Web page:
Netflix Tells Court It Shouldn't Have to Disclose Which Actors Have Long-Term Deals

Stranger Things 3 - David Harbour - Netflix Publicity-H 2019
Courtesy of Netflix

The ongoing legal dispute between Netflix and 20th Century Fox (now owned by Disney) has mostly been about the recruitment of business executives under fixed-term contracts, but the two sides have also been warring behind the scenes over contracts for "above-the-line" talent including actors and directors.

Fox is suing Netflix for poaching two executives and is hunting for an injunction that would prevent the streaming giant from further interfering with Fox's agreements with employees. Netflix contends that such deals are unconscionable, void out of public policy interests, and furthermore, constitute unfair business practices. In June, Fox got a leg up in the summary judgment round, but the dispute is hardly over and has the possibility of going to trial early next year.

Meanwhile, for the past two years, the two sides have been engaging in a side fight, this one in arbitration over discovery issues arising from the main battle. Pretty much everything in terms of running a modern-day entertainment company has come up, including Netflix's deals with its top executives to its strategy in getting into content production. Some of those documents were teased in summary judgment motions, though most of what's been uncovered is under seal and may or may not see the light of day should the case proceed to trial.

One batch of documents now under controversy pertains to long-term deals for talent.

Fox would love to show that Netflix professes a distaste for locking up employees into supposedly illegal contracts but does so anyway.

Previously, an arbitrator denied Fox's demands for some of Netflix's headline-making deals with producers like Shonda Rhimes and Ryan Murphy. The arbitrator reasoned that the deals were with independent contractors rather than employees and didn't really lock those producers into true "exclusivity." Rhimes, for example, is not prohibited from producing content with other entities such as ABC.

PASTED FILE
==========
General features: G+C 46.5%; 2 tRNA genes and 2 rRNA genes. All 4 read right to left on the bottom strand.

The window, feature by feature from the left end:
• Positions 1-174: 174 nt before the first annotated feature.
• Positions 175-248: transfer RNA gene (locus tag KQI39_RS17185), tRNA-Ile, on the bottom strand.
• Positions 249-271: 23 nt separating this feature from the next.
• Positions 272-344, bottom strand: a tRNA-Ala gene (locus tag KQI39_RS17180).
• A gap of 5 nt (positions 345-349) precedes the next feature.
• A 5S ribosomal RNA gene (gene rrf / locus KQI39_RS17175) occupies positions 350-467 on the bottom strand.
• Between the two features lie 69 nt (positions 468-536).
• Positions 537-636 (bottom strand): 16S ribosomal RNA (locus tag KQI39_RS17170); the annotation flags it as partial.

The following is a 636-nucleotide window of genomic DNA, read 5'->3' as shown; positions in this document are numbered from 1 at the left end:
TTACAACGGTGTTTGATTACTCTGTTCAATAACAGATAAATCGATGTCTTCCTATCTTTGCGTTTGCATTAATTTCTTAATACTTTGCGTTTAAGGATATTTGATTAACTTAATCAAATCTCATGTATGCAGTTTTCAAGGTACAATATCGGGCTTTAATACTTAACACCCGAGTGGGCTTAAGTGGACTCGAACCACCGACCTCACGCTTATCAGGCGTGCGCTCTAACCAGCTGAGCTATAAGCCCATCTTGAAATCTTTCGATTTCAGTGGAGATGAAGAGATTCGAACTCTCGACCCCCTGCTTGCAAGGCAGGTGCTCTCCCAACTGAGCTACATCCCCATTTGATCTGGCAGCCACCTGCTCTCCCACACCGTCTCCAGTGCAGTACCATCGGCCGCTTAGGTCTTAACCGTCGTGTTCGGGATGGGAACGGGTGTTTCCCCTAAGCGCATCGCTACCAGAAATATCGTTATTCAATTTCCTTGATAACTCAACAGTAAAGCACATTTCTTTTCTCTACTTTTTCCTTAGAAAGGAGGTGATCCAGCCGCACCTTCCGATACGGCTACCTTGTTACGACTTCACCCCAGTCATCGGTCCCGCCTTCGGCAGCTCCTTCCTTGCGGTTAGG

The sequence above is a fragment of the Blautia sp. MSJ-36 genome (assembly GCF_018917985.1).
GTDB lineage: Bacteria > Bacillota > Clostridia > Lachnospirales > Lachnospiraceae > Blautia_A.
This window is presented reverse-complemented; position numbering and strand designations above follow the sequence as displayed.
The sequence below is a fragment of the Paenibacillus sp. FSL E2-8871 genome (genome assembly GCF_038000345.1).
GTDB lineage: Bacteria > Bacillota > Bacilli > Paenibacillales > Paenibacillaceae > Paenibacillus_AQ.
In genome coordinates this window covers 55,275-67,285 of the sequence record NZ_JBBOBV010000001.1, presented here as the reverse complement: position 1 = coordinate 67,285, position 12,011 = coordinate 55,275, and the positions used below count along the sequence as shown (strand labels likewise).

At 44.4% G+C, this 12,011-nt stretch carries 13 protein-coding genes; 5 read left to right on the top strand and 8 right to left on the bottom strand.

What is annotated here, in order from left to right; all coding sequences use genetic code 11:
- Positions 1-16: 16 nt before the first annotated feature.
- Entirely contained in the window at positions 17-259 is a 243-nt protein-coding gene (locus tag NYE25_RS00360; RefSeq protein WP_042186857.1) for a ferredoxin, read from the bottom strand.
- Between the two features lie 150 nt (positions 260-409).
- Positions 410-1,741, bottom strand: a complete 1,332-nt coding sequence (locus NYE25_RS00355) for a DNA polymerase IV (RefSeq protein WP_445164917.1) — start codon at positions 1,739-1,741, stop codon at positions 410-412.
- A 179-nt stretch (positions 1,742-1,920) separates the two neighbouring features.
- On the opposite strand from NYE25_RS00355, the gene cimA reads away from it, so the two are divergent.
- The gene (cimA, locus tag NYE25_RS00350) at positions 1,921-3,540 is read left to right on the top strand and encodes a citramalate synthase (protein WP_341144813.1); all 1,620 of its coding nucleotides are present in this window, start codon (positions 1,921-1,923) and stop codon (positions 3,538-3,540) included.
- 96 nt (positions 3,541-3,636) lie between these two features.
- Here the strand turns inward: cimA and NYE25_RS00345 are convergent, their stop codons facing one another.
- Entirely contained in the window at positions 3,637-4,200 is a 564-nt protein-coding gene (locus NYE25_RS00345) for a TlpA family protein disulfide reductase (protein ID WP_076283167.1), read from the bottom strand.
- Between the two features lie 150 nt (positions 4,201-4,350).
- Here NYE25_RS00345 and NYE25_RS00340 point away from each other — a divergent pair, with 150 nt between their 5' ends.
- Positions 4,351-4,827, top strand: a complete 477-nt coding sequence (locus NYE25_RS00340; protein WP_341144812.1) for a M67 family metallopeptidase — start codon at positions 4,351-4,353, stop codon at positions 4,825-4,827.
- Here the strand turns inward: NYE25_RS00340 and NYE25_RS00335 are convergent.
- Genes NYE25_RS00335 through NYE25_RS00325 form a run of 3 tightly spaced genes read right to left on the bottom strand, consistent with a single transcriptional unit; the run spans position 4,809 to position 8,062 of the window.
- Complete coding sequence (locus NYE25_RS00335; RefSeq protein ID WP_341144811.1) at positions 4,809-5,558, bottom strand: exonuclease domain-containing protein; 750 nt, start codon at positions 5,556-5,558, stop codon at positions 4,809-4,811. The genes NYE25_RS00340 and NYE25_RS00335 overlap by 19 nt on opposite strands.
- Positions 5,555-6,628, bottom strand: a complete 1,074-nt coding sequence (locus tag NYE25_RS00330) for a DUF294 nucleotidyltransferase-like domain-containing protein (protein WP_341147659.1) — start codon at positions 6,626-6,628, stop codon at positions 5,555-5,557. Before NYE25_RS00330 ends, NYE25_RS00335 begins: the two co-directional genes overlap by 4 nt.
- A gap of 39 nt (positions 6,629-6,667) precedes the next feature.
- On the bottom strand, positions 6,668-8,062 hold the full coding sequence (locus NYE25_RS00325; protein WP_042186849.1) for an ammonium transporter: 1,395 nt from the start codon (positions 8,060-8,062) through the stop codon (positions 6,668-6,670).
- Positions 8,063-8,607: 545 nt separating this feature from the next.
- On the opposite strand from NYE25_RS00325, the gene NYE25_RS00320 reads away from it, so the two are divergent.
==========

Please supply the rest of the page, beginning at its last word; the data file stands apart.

Nevertheless, Fox has modified its demands, reframed its theories and continued to be aggressive in the hunt.

For example, Fox began targeting agreements made by Netflix or any of its subsidiaries for contracts with talent lasting more than seven years (even via options), confronting Netflix's allegation that Fox's own deals violate California's rule against personal service contracts beyond seven years. (The seven-year rule was made famous when Olivia de Havilland was allowed to break her contract with Warner Bros in the 1940s.) Fox's lawyer also made the point that California laws could pertain to independent contractors, too.

Netflix, in response, pointed out that it has only been producing its own content since 2016, so there could be no deal with any actor that was mathematically out-of-bounds.

In May, an arbitrator accepted Fox's look to the future.

"Netflix's contention that for a contract at issue to be relevant, an individual must have been already subject to a term greater than seven years, improperly values form over substance," wrote the arbitrator in an order requiring Netflix to hand over this information. "The anticipation, or even the contractual possibility, of an extension is sufficient to create relevance."

Netflix is now objecting to the order and requesting an oral hearing in open court to address its contentions, including that the streamer's above-the-line talent agreements are not remotely similar to Fox’s agreements.

"They are not employment agreements, they do not require the individuals to work exclusively for Netflix, they involve 'above-the-line' talent (actors) (who are treated differently than standard employees under the law), and they involve entities that are not parties to this case," states a Netflix brief filed July 18 (and made public Monday).

In his summary judgment ruling, Los Angeles Superior Court Judge Marc Gross wasn't particularly impressed with Netflix's arguments how the seven-year rule applied to situations where contracts are re-upped. The judge wrote, "Labor Code §2855 merely ensures a choice must be available to employees at least every seven years to ensure they have the freedom and opportunity to choose to enter into employment agreements."

This time, he will be addressing the relevance of actor deals to the dispute at hand, which could mean a different sort of seven-year-rule analysis.

Nevertheless, and with no guarantees that the deals would ever become public given a protective order in the litigation as well as a potential challenge to the admissibility of such evidence for trial, there exists a remote possibility of seeing which shows streamed on Netflix are envisioned by the company as potentially lasting for a few years hence and which characters may be along for the ride.